Volume 10 (2004) / Issue 1
This article seeks to provide some insight into the multiple human rights challenges facing the Roma of Central and Eastern Europe (CEE). Under Communism, the bulk of the Roma benefited from wide-ranging social and economic rights introduced in the CEE states including rights to work, housing, healthcare and education. Paradoxically, the transition to democracy, economic liberty and a new emphasis on civil and political rights has precipitated a massive crisis for the region’s Roma. Subject to spiralling unemployment and sharply escalating living costs, most Roma have not been able to take advantage of the political, cultural or economic opportunities now available to them. Similarly, the recognition of minority rights in both regional instruments and national legislation, particularly since 1990, has had relatively little impact on the Roma of Central and Eastern Europe. Against a background of heightened racial animosity and persistent assaults on Roma victims, many Roma are afraid to assert their identity. For the mass of impoverished Roma, notions of minority rights are irrelevant. Finally, the article explores the failure of criminal justice systems in Central and Eastern Europe to respond to widespread physical intimidation directed against Roma subjects.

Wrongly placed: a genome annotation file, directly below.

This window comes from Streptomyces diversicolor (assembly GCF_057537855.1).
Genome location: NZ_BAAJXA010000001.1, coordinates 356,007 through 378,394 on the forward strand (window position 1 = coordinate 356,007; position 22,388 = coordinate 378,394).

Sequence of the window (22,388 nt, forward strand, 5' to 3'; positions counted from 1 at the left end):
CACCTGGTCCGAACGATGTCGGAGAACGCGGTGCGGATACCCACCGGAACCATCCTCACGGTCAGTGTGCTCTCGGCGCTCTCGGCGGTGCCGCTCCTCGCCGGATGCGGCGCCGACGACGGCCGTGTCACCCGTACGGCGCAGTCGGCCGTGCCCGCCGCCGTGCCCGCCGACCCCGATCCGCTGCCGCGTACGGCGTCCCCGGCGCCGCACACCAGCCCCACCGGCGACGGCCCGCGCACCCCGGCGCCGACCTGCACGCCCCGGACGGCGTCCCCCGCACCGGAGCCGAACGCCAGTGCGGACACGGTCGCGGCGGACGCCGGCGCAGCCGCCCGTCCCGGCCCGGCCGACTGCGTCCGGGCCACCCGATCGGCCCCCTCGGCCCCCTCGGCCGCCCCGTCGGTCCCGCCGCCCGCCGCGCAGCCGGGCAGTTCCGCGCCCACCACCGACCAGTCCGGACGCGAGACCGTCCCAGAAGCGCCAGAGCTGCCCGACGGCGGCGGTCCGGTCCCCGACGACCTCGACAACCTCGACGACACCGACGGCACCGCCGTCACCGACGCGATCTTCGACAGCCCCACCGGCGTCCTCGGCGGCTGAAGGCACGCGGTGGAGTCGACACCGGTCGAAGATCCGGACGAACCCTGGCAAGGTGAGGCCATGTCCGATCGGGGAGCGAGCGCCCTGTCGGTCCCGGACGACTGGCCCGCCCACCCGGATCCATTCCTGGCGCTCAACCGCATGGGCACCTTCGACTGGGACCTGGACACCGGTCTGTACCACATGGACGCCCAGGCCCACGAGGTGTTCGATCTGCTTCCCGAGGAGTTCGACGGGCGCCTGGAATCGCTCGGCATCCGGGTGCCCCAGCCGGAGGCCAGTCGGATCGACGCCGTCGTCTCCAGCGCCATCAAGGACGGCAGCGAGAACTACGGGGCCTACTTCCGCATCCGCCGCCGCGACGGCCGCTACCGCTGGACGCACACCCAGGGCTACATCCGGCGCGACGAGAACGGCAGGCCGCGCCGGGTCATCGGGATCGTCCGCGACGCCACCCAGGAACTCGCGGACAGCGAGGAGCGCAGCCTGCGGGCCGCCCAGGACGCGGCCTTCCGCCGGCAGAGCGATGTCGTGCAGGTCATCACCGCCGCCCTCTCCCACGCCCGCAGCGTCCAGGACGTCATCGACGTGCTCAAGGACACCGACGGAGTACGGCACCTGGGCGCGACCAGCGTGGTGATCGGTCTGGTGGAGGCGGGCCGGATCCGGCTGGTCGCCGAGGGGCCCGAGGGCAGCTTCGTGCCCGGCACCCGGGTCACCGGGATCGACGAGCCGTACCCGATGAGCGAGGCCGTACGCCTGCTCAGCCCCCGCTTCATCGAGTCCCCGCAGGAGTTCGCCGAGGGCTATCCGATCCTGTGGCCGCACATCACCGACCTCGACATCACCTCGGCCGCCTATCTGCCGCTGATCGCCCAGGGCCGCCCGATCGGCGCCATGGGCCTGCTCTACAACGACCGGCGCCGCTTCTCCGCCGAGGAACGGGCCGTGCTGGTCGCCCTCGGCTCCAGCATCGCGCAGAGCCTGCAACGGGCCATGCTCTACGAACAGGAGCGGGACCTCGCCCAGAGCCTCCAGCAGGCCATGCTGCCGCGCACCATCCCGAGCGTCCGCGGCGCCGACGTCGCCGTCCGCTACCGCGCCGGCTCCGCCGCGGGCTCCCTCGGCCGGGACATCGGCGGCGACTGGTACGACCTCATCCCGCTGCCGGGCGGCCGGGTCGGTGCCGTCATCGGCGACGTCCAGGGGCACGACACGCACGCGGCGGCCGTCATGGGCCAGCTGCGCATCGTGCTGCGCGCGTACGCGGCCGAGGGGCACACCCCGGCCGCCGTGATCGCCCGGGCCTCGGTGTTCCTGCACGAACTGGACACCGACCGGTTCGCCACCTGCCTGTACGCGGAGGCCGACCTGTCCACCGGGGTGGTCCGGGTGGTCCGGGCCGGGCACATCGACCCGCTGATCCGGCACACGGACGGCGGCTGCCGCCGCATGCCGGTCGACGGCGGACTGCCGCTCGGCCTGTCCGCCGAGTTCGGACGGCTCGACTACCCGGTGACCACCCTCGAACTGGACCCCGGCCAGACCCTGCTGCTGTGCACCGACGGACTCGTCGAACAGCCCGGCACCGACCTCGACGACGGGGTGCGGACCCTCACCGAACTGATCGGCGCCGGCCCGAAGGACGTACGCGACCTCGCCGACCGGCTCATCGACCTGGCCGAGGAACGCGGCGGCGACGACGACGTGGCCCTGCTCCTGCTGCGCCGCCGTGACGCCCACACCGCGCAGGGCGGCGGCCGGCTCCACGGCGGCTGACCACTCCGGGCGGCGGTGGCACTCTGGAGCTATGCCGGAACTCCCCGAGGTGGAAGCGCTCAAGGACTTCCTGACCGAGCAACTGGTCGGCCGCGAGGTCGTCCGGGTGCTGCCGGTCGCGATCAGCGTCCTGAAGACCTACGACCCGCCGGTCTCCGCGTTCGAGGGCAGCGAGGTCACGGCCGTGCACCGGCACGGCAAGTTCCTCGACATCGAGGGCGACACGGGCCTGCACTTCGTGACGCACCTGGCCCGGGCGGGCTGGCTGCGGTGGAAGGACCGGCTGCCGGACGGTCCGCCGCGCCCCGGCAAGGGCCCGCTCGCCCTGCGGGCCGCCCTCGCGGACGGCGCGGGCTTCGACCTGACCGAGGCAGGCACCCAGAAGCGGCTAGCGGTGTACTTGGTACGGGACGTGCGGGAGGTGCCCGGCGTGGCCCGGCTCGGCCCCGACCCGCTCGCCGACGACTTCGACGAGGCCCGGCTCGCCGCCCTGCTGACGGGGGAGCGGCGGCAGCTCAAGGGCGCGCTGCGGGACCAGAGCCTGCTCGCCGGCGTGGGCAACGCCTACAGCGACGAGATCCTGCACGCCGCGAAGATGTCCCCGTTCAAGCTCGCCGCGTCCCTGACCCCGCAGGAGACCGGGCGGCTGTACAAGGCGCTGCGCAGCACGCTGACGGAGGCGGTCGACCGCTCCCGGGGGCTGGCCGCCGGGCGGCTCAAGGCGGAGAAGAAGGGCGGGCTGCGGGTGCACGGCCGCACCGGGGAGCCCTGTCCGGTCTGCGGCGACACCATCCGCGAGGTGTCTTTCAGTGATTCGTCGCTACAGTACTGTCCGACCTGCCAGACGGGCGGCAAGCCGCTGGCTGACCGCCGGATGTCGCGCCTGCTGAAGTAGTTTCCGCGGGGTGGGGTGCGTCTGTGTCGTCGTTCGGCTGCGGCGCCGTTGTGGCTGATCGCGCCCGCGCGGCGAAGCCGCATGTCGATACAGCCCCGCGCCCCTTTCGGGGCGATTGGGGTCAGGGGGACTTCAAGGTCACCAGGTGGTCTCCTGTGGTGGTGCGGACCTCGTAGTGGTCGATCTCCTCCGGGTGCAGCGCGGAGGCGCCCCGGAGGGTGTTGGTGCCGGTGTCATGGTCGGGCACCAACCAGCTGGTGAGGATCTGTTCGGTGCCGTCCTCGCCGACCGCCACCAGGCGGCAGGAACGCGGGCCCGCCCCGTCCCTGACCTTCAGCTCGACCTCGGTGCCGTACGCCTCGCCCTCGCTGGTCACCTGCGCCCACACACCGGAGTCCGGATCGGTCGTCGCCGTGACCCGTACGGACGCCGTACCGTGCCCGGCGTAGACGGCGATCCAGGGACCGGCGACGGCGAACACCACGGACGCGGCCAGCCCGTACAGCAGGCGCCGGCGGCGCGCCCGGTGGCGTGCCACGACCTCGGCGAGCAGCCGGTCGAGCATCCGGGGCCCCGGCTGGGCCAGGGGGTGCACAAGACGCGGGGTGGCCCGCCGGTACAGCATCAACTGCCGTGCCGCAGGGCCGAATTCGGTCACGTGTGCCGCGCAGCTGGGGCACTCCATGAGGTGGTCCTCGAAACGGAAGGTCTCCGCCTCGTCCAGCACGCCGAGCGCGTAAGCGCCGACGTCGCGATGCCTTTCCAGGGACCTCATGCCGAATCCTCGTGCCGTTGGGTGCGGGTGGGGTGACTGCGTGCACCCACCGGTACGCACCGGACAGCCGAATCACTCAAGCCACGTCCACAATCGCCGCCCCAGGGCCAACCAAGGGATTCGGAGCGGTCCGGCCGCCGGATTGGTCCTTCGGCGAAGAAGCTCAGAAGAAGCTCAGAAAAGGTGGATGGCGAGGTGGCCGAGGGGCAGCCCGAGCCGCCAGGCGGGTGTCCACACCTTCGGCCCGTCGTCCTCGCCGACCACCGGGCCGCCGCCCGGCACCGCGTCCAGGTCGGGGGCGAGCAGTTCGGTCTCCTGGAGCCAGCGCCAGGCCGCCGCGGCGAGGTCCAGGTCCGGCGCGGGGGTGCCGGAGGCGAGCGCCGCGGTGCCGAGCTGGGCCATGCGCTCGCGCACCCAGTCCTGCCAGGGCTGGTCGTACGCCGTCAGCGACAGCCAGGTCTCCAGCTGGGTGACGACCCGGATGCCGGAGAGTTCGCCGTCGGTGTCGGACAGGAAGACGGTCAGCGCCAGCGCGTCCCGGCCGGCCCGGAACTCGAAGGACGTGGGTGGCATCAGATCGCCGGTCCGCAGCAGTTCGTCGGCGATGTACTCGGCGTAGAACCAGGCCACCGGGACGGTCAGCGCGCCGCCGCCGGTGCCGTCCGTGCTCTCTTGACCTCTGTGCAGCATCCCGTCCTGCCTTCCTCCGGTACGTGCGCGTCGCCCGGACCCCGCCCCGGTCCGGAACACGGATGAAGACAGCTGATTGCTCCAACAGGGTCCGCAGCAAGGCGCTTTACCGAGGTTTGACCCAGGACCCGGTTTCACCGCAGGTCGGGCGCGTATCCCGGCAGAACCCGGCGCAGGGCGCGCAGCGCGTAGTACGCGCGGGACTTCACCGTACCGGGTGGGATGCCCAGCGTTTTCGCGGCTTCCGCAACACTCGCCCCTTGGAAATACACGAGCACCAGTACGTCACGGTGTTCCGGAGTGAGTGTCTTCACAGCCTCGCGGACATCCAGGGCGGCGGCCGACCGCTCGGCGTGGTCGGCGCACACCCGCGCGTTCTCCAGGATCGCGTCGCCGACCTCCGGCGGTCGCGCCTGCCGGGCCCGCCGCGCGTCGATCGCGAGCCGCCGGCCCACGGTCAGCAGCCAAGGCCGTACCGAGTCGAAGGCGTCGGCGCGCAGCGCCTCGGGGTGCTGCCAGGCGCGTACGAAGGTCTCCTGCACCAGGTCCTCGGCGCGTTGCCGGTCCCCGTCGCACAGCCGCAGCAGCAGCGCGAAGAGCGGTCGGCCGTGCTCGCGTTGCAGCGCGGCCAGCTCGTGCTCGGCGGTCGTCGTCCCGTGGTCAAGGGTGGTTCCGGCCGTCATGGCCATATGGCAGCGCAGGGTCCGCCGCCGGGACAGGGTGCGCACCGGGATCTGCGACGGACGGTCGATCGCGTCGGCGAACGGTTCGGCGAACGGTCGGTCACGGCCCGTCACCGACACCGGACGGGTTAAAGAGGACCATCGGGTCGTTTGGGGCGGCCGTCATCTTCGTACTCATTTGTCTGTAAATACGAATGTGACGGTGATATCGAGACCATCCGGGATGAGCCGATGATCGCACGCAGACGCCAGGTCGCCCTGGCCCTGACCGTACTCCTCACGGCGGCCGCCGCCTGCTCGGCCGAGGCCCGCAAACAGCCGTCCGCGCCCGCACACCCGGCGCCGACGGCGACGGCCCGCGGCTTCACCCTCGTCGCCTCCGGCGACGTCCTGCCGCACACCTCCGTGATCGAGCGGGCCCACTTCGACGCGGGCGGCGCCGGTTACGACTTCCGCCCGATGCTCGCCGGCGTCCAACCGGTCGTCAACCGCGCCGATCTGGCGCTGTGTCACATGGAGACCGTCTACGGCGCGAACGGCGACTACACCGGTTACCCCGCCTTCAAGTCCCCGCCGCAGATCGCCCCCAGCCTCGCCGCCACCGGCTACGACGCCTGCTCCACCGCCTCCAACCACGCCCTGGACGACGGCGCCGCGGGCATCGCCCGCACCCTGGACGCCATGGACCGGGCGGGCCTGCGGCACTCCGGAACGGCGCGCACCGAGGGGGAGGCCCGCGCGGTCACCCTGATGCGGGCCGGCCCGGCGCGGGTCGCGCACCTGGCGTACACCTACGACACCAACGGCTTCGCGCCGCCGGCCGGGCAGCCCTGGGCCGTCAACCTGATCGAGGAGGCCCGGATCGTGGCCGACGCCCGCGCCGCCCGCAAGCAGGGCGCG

All rights reserved